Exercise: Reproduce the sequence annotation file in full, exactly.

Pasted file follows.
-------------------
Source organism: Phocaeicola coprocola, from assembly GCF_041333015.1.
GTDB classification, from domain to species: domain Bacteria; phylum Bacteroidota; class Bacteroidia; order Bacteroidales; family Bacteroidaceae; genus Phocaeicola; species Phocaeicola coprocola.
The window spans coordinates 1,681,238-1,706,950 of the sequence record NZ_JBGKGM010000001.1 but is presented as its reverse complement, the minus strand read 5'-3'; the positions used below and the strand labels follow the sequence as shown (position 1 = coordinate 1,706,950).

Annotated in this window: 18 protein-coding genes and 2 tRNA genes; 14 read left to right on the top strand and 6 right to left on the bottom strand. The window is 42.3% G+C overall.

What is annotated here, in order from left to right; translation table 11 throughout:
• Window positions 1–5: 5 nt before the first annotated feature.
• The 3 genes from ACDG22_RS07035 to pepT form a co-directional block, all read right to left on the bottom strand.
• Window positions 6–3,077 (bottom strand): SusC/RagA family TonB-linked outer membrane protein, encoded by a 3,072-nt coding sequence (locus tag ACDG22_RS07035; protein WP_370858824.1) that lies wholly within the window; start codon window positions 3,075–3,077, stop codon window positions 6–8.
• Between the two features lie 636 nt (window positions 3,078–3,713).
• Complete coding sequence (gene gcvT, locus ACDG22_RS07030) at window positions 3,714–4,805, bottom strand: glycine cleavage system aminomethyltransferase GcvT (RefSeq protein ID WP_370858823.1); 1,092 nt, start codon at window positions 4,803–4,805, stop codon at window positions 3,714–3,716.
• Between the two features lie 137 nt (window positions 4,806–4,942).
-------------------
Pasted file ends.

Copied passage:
Source organism: Phocaeicola coprocola, from assembly GCF_041333015.1.
GTDB classification, from domain to species: domain Bacteria; phylum Bacteroidota; class Bacteroidia; order Bacteroidales; family Bacteroidaceae; genus Phocaeicola; species Phocaeicola coprocola.
The window spans coordinates 1,681,238-1,706,950 of the sequence record NZ_JBGKGM010000001.1 but is presented as its reverse complement, the minus strand read 5'-3'; the positions used below and the strand labels follow the sequence as shown (position 1 = coordinate 1,706,950).

Annotated in this window: 18 protein-coding genes and 2 tRNA genes; 14 read left to right on the top strand and 6 right to left on the bottom strand. The window is 42.3% G+C overall.

What is annotated here, in order from left to right; translation table 11 throughout:
• Window positions 1–5: 5 nt before the first annotated feature.
• The 3 genes from ACDG22_RS07035 to pepT form a co-directional block, all read right to left on the bottom strand.
• Window positions 6–3,077 (bottom strand): SusC/RagA family TonB-linked outer membrane protein, encoded by a 3,072-nt coding sequence (locus tag ACDG22_RS07035; protein WP_370858824.1) that lies wholly within the window; start codon window positions 3,075–3,077, stop codon window positions 6–8.
• Between the two features lie 636 nt (window positions 3,078–3,713).
• Complete coding sequence (gene gcvT, locus ACDG22_RS07030) at window positions 3,714–4,805, bottom strand: glycine cleavage system aminomethyltransferase GcvT (RefSeq protein ID WP_370858823.1); 1,092 nt, start codon at window positions 4,803–4,805, stop codon at window positions 3,714–3,716.
• Between the two features lie 137 nt (window positions 4,806–4,942).